The Prediction Machine is an interactive artwork which aims to engage the public with climate change issues via a fortune telling machine.
I designed, built and tested the human-power device and electronic and electrical systems.
Here are some photos of the unit in action and the build details.
The Prediction Machine will be installed in Loughborough from 1st to the 25th October 2014. It will hopefully be taken to other venues through the year.
The display and sound are powered from a hand-crank generator, so you need to put some effort in. Real-world weather station data is used, along with future predictions from local residents to create a personallised future prediction.
You can set your age to help the prediction.
A short video with your prediction is played, as long as you can provide human-power.
The sign glows and pulsates depending upon the climate change prediction.
A personalised prediction is printed out.
The data used for the machine comes from a weather station on Loughborough University campus. This measures temperature, wind speed, humidity, rain fall and irradiance. This data is uploaded to a “timestream”, so this data is accessible via the internet. This is done using a Raspberry Pi, programmed by Matthew Gates.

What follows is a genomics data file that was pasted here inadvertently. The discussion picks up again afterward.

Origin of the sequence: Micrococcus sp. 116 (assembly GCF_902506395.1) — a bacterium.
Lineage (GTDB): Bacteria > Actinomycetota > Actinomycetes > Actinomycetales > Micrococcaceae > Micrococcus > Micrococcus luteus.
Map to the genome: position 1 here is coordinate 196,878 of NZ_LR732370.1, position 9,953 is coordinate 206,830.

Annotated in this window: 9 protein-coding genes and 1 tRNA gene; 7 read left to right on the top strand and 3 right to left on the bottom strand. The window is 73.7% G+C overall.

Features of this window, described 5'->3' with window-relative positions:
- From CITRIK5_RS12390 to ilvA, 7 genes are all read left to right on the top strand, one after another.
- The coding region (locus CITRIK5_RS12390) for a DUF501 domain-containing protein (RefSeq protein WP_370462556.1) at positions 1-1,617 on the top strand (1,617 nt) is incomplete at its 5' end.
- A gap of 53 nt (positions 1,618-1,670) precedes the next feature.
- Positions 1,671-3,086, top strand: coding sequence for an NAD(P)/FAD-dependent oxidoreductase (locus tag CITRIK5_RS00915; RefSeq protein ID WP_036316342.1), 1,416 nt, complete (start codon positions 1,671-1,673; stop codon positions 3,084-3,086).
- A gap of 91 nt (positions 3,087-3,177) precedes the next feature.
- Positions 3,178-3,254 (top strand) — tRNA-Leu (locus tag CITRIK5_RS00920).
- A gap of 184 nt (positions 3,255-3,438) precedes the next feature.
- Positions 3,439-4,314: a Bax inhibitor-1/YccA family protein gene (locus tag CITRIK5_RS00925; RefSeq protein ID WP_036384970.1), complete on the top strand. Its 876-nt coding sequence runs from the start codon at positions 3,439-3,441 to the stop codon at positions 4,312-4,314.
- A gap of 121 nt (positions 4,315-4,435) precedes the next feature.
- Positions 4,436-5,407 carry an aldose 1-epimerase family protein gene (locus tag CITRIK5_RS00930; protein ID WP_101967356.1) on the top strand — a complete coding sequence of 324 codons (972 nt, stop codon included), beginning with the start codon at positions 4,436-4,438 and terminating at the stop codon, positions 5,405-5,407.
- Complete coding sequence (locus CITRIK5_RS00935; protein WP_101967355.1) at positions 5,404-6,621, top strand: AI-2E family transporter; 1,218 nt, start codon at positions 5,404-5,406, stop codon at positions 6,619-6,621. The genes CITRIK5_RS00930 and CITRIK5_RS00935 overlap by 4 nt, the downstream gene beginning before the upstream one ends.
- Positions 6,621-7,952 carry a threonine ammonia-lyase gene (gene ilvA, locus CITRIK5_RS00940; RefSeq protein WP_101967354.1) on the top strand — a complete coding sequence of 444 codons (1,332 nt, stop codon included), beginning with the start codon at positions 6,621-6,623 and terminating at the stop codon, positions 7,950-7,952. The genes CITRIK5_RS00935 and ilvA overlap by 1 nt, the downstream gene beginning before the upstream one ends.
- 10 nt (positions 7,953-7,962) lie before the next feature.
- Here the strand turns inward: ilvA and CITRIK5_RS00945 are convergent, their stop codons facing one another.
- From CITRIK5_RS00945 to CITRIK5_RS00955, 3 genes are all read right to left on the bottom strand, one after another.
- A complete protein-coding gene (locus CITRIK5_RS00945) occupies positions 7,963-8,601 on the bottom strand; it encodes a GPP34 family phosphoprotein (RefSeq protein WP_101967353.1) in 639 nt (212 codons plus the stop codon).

The user inputs their age on a dial (a potentiometer) and then cranks on a specially designed hand crank wheel. When there is enough voltage a signal is used to start playback of a video on a small screen, along with an audio track.
The inputs are read using a Minimus AVR (basically a programmable microcontroller using the Arduino IDE).
The hand crank is an electric scooter motor with a standard bicycle chain and gears. This is regulated through a DC/DC converter to give 12V. This supplies the small LCD screen and the amplifier.
There is a laptop built in to the unit which runs everything. It uses Unity3D as the main control program, programmed by Robin.
The sign is lit by a bank of LEDs and controlled via the Minimus AVR. This can be lit through 0-255 levels and also can pulsate on and off. This displays the seriousness of the climate change prediction.
Predictions are printed out using a Zebra Technologies printer embedded control. Serial commands are sent to it to create the print outs. The logo is stored within its local memory.
The unit itself was built out of locally sourced oak which was then processed to give it age.